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Entrpreneruial Profit

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Senior Member
Aug 23, 2002
Professional Status
Certified General Appraiser
Does anyone know of any published studies of typical entrpreneurial profit for different property types?


Elite Member
Jan 15, 2002
Professional Status
Retired Appraiser
Virgin Islands
No. I have used about four different published surveys. I wish I could afford to keep them all because each survey seems to include at least one thing very useful that the others don't have, but I have not seen Ent profit.

Along those lines. there was something a while back (in Korpacz I think) where the survey was new commercial construction cost versus appraised value upon completion. The survey said appraised value averaged 75% of cost new. So, except for under-the-table hanky-panky or non-payment of construction debt, I would say the average entrepeurial profit on those deals clearly ended up negative.

Can you use yield rates for developer's which ARE surveyed? Shouldn' t that be theoretically and practically similar to entrenpenurial profit under some circumstances?

Just as a crude example - Dveloper plans to spend six months putting up condo units and expects to sell them off in another six months. Say, $1 million is supposed to go in and $1.2 mil is supposed to come out. Isn't that close to a 20% IRR and a 20% entrepeneurial profit or at least a baseline for figuring it?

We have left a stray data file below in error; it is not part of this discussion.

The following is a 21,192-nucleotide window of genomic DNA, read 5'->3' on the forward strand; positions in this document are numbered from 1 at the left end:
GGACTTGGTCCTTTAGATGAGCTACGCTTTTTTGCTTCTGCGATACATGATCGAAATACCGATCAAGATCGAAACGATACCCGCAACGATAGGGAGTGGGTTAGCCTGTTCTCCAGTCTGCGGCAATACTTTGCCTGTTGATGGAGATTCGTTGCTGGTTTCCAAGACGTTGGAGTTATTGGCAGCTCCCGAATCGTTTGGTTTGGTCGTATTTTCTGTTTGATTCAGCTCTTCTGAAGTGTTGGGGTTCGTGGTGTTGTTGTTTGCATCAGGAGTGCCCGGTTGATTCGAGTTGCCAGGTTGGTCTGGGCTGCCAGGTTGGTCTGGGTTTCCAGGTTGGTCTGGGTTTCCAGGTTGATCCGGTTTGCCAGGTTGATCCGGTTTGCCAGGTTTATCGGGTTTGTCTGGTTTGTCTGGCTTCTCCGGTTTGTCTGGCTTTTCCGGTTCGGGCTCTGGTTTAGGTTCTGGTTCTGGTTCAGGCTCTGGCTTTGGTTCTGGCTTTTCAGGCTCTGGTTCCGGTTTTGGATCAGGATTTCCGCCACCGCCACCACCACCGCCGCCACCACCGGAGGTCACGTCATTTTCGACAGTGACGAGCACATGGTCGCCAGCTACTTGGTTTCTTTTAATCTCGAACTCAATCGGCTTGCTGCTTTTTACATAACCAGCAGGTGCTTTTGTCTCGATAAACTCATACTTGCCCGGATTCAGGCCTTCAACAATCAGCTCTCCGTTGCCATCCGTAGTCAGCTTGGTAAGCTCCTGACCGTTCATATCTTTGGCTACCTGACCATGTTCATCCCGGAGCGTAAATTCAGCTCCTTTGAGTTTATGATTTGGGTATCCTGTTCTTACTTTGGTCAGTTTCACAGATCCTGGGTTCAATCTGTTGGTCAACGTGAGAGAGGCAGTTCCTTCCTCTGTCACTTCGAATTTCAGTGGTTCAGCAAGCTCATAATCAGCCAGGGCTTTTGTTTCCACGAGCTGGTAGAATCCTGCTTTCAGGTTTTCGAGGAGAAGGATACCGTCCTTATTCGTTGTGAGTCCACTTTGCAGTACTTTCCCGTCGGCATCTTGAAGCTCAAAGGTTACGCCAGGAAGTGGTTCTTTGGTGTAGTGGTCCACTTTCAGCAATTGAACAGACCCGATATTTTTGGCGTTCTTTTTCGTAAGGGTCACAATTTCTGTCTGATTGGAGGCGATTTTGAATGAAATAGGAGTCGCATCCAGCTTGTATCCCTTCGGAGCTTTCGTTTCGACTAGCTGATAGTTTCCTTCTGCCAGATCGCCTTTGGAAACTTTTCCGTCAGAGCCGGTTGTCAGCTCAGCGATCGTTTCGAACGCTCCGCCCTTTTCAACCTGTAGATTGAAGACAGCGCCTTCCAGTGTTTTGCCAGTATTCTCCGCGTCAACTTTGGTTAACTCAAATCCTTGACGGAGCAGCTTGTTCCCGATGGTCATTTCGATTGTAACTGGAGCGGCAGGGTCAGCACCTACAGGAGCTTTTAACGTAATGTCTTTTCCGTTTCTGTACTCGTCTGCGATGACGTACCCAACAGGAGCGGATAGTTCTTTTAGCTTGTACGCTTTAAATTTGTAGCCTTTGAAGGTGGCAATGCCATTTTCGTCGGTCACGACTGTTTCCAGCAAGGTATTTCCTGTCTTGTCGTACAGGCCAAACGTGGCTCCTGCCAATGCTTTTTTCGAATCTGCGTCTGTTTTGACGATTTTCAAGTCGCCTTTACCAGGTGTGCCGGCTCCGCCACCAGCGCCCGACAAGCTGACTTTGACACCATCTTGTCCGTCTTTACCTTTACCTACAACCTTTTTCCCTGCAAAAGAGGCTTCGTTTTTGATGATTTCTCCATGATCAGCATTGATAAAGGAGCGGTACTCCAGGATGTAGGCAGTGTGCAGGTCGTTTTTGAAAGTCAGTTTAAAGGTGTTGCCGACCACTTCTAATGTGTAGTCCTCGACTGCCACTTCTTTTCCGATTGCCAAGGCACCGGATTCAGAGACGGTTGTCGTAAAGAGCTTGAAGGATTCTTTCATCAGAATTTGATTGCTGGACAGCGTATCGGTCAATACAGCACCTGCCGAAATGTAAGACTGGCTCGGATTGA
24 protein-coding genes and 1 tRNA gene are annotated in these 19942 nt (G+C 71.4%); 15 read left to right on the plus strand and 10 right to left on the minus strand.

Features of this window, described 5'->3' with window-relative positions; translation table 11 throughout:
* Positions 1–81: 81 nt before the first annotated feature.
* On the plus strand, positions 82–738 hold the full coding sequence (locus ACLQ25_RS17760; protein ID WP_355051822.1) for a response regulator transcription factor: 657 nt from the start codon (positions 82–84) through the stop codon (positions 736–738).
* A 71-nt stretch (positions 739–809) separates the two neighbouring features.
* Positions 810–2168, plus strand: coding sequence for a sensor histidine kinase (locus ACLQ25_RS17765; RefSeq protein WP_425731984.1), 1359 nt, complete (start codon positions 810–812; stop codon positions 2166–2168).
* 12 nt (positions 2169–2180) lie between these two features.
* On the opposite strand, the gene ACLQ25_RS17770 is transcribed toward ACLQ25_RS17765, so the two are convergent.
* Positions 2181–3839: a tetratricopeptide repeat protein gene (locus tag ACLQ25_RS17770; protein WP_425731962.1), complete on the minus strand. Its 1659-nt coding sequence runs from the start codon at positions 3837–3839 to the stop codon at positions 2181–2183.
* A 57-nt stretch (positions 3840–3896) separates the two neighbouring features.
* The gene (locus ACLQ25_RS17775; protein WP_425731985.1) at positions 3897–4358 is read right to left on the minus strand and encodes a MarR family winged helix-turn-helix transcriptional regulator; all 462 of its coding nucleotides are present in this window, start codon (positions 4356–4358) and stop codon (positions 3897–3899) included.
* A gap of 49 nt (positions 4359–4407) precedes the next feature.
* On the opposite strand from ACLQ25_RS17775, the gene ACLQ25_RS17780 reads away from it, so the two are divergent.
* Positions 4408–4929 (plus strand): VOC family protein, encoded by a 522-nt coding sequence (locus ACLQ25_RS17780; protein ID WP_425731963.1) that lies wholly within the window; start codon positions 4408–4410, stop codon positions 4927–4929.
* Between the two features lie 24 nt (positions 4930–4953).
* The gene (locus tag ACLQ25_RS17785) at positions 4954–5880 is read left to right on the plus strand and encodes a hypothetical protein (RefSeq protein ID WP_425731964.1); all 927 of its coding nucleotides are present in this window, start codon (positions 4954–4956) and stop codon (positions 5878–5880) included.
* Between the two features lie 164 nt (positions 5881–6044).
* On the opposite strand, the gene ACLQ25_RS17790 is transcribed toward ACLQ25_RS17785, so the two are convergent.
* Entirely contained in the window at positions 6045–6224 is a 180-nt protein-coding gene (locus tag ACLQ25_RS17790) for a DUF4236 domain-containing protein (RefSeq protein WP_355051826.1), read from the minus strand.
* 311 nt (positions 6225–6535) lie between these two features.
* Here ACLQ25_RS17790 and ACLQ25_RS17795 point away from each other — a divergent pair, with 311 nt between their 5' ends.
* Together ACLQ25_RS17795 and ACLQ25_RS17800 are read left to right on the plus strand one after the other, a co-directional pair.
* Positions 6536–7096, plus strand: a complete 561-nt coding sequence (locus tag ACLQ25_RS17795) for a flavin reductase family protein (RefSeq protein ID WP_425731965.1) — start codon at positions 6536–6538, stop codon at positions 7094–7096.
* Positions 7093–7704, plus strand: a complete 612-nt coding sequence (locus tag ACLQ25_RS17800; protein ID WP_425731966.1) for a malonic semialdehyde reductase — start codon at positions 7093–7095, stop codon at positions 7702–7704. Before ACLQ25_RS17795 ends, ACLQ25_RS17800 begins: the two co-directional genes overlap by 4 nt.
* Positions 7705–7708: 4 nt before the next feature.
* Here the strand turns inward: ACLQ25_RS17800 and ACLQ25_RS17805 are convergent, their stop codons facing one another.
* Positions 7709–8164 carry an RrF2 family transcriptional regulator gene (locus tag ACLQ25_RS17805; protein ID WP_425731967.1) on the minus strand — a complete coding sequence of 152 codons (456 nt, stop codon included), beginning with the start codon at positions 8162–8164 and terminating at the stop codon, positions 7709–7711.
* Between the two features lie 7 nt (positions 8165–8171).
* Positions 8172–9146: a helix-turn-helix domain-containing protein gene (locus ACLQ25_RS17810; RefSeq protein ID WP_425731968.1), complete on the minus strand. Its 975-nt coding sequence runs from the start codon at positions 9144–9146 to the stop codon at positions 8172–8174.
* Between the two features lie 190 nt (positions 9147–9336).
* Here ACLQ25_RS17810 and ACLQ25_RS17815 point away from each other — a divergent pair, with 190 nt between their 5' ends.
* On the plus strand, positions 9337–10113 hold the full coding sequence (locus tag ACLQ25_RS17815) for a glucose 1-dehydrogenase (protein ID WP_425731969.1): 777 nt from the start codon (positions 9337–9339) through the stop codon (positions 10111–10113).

Patrick Egger

Sophomore Member
May 29, 2003
Professional Status
Certified General Appraiser

some of the trade associations published studies that regionalized costs and profit ranges ... the NHBA did that for the builders ... you migh check their site and also ICSC, NAIOP, etc ...

Jim Bearden

Feb 24, 2003
Professional Status
Certified General Appraiser
This subject is very simple. If you can sell it for more than it costs to build you have profit, if not you don't. The argumeunt that you have to add profit to your cost approach at all is silly. The proof is as follows:

15000SF @ $30/SF= $450000
Lot Improvements = $ 45000
Total Cost $495000
Age Life Dep @20%=$(90000)
Depr cost $396000
Add land value $100000
Total $496000
Add Profit @ $20% =$ ?

The ? is there because what is it the basis of this number. Is it based on just the replacement cost does it include the lot improvements , the land or is it based on the depreciated value. Almost every commercial appraisal I've ever done on existing properties had I included profit that same amount would need to be deducted because in the example above my value would be in the 495000 range so what do I call the elimination of the profit figure it can't be age life or functional does that make it external if so why. Further why add an imaginary number into a formula if all your going to do is take it out. You must always remember that how many times can the profit be accounted for in one buiding. Once its taken you can only gain from appreciation.
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